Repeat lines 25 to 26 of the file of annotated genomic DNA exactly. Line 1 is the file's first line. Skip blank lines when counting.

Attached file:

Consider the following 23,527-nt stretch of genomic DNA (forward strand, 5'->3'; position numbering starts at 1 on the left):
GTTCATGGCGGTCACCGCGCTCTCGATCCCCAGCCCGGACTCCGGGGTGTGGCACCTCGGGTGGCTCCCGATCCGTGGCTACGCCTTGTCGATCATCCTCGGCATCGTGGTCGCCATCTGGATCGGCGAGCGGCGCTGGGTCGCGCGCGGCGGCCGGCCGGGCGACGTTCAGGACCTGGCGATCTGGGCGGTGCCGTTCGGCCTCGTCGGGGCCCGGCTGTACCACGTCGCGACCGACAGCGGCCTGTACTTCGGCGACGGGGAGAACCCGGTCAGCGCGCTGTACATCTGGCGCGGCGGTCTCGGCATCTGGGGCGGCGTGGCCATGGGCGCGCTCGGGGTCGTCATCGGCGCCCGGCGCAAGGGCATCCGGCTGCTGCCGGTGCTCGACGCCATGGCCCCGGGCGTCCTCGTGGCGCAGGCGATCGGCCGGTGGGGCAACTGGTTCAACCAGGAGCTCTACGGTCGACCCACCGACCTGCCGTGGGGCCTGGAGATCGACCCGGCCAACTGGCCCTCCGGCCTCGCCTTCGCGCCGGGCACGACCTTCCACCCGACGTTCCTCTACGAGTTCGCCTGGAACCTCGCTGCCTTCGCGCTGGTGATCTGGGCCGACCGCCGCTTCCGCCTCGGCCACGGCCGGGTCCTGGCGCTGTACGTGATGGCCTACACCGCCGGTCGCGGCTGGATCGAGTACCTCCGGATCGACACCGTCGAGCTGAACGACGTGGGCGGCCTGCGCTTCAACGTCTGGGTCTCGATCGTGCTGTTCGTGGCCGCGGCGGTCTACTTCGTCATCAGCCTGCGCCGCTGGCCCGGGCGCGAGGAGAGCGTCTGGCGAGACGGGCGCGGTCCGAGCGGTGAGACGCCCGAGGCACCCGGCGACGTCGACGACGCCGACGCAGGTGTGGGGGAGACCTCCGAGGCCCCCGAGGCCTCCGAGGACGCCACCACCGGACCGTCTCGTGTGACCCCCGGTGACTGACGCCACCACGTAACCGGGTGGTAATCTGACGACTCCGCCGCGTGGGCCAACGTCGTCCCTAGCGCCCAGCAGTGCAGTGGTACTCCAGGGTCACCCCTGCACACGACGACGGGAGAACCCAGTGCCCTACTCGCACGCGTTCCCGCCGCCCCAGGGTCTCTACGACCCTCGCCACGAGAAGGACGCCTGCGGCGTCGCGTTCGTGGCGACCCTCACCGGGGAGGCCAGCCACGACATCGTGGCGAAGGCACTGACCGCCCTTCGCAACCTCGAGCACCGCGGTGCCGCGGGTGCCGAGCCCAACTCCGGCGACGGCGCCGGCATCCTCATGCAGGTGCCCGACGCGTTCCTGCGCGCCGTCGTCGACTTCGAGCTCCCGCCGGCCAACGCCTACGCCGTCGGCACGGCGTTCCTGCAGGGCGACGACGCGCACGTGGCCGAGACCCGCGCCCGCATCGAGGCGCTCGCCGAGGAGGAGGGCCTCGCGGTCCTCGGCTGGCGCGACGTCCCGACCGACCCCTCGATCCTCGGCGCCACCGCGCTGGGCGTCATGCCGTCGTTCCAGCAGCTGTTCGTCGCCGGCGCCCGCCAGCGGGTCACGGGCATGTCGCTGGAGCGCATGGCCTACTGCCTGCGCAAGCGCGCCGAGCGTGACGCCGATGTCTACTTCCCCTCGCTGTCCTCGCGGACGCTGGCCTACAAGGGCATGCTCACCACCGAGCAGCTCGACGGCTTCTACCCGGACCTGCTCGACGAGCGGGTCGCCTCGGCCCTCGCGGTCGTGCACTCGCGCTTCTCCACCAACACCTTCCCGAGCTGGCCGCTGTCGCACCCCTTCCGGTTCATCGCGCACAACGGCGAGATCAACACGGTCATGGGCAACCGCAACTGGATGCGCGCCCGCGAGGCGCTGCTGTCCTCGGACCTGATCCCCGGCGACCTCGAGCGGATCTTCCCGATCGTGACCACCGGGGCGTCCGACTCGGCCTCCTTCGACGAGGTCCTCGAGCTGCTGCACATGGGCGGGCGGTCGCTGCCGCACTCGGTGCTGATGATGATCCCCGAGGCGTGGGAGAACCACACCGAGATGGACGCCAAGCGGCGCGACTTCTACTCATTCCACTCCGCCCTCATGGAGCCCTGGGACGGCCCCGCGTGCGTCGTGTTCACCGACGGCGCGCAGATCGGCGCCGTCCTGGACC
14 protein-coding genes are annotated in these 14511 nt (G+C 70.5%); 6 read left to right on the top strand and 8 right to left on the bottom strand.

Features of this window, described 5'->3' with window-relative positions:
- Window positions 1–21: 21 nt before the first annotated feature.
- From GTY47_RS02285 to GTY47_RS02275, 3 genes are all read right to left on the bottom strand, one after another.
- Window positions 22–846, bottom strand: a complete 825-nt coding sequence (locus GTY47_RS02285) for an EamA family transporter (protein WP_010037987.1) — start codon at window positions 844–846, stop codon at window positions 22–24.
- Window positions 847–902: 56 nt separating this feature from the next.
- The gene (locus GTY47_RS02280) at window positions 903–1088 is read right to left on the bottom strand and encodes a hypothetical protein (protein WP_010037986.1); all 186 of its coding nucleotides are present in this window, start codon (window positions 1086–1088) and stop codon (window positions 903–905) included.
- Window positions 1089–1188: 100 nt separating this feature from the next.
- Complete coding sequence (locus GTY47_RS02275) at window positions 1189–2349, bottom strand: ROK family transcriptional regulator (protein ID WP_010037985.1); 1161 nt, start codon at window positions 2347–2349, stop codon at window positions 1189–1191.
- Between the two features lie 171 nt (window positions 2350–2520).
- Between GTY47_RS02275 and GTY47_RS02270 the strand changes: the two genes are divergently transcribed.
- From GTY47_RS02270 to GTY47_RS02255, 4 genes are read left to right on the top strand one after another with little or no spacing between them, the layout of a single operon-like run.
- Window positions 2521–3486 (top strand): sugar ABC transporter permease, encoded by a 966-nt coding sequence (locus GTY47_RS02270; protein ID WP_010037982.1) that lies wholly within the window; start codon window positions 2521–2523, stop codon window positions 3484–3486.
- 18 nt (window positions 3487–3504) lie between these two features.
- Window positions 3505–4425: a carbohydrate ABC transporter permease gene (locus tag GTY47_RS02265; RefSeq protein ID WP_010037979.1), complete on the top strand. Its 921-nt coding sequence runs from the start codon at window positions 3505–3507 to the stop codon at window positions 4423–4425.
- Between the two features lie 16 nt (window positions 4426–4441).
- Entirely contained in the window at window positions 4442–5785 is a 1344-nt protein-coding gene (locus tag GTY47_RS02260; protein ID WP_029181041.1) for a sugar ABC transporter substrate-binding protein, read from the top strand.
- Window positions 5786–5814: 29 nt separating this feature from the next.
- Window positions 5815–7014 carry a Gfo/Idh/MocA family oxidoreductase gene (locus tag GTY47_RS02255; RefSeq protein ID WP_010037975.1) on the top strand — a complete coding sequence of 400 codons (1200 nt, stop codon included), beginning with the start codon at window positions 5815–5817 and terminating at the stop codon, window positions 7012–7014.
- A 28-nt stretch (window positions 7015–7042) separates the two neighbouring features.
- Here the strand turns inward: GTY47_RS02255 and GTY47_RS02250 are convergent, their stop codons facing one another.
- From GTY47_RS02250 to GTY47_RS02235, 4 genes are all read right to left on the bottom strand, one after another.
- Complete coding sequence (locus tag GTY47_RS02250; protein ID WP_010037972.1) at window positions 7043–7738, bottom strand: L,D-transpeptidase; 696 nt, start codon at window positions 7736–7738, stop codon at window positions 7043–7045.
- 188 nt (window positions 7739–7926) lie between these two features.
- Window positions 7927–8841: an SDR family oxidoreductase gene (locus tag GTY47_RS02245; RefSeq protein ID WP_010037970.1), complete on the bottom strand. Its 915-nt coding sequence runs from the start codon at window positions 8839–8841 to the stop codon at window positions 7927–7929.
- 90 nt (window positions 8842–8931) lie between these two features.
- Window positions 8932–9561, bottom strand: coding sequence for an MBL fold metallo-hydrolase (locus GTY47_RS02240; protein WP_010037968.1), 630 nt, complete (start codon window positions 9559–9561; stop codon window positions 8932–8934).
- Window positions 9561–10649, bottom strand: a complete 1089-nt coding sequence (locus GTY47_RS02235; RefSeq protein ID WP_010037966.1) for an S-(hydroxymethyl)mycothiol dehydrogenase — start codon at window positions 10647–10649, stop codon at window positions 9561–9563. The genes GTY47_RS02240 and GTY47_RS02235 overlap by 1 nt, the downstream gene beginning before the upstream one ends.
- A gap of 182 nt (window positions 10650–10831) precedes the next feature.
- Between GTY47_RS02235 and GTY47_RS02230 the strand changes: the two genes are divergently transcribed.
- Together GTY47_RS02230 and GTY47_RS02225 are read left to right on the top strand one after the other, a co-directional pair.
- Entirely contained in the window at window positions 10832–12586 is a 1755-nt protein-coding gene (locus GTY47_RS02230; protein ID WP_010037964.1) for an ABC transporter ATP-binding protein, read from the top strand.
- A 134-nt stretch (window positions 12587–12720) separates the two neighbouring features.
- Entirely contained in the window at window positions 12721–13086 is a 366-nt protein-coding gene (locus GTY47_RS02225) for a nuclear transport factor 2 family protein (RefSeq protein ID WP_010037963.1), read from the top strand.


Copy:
- Complete coding sequence (locus tag GTY47_RS02250; protein ID WP_010037972.1) at window positions 7043–7738, bottom strand: L,D-transpeptidase; 696 nt, start codon at window positions 7736–7738, stop codon at window positions 7043–7045.
- 188 nt (window positions 7739–7926) lie between these two features.